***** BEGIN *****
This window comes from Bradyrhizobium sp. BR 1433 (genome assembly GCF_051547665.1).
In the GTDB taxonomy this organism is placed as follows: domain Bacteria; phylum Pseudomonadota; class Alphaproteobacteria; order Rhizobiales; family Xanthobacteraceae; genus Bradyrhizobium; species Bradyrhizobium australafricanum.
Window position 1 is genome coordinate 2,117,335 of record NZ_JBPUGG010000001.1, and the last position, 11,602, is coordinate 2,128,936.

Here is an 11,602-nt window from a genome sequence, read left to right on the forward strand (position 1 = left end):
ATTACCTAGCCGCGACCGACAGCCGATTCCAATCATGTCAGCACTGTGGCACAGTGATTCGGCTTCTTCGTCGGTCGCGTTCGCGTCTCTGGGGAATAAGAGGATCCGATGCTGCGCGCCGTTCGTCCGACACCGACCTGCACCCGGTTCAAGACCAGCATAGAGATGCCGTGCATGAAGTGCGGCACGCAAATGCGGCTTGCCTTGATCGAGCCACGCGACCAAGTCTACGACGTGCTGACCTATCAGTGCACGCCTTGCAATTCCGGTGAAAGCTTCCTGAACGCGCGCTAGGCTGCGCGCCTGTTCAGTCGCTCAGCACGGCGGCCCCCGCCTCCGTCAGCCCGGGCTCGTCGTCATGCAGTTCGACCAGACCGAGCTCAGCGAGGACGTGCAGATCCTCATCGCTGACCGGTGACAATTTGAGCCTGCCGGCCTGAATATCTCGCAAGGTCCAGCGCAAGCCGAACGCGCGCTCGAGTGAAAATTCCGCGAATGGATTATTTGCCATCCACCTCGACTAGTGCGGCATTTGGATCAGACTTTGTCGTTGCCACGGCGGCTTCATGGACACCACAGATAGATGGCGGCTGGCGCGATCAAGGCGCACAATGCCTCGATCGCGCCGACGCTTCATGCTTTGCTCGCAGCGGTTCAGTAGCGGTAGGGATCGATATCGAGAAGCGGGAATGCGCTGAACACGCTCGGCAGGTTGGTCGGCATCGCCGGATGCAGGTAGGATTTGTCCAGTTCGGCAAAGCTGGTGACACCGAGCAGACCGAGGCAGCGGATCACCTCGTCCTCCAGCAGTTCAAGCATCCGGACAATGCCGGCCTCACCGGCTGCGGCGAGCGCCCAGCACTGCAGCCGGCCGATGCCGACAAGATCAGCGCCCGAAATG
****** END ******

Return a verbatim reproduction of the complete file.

This window comes from Bradyrhizobium sp. BR 1433 (genome assembly GCF_051547665.1).
In the GTDB taxonomy this organism is placed as follows: domain Bacteria; phylum Pseudomonadota; class Alphaproteobacteria; order Rhizobiales; family Xanthobacteraceae; genus Bradyrhizobium; species Bradyrhizobium australafricanum.
Window position 1 is genome coordinate 2,117,335 of record NZ_JBPUGG010000001.1, and the last position, 11,602, is coordinate 2,128,936.

Here is an 11,602-nt window from a genome sequence, read left to right on the forward strand (position 1 = left end):
ATTACCTAGCCGCGACCGACAGCCGATTCCAATCATGTCAGCACTGTGGCACAGTGATTCGGCTTCTTCGTCGGTCGCGTTCGCGTCTCTGGGGAATAAGAGGATCCGATGCTGCGCGCCGTTCGTCCGACACCGACCTGCACCCGGTTCAAGACCAGCATAGAGATGCCGTGCATGAAGTGCGGCACGCAAATGCGGCTTGCCTTGATCGAGCCACGCGACCAAGTCTACGACGTGCTGACCTATCAGTGCACGCCTTGCAATTCCGGTGAAAGCTTCCTGAACGCGCGCTAGGCTGCGCGCCTGTTCAGTCGCTCAGCACGGCGGCCCCCGCCTCCGTCAGCCCGGGCTCGTCGTCATGCAGTTCGACCAGACCGAGCTCAGCGAGGACGTGCAGATCCTCATCGCTGACCGGTGACAATTTGAGCCTGCCGGCCTGAATATCTCGCAAGGTCCAGCGCAAGCCGAACGCGCGCTCGAGTGAAAATTCCGCGAATGGATTATTTGCCATCCACCTCGACTAGTGCGGCATTTGGATCAGACTTTGTCGTTGCCACGGCGGCTTCATGGACACCACAGATAGATGGCGGCTGGCGCGATCAAGGCGCACAATGCCTCGATCGCGCCGACGCTTCATGCTTTGCTCGCAGCGGTTCAGTAGCGGTAGGGATCGATATCGAGAAGCGGGAATGCGCTGAACACGCTCGGCAGGTTGGTCGGCATCGCCGGATGCAGGTAGGATTTGTCCAGTTCGGCAAAGCTGGTGACACCGAGCAGACCGAGGCAGCGGATCACCTCGTCCTCCAGCAGTTCAAGCATCCGGACAATGCCGGCCTCACCGGCTGCGGCGAGCGCCCAGCACTGCAGCCGGCCGATGCCGACAAGATCAGCGCCCGAAATG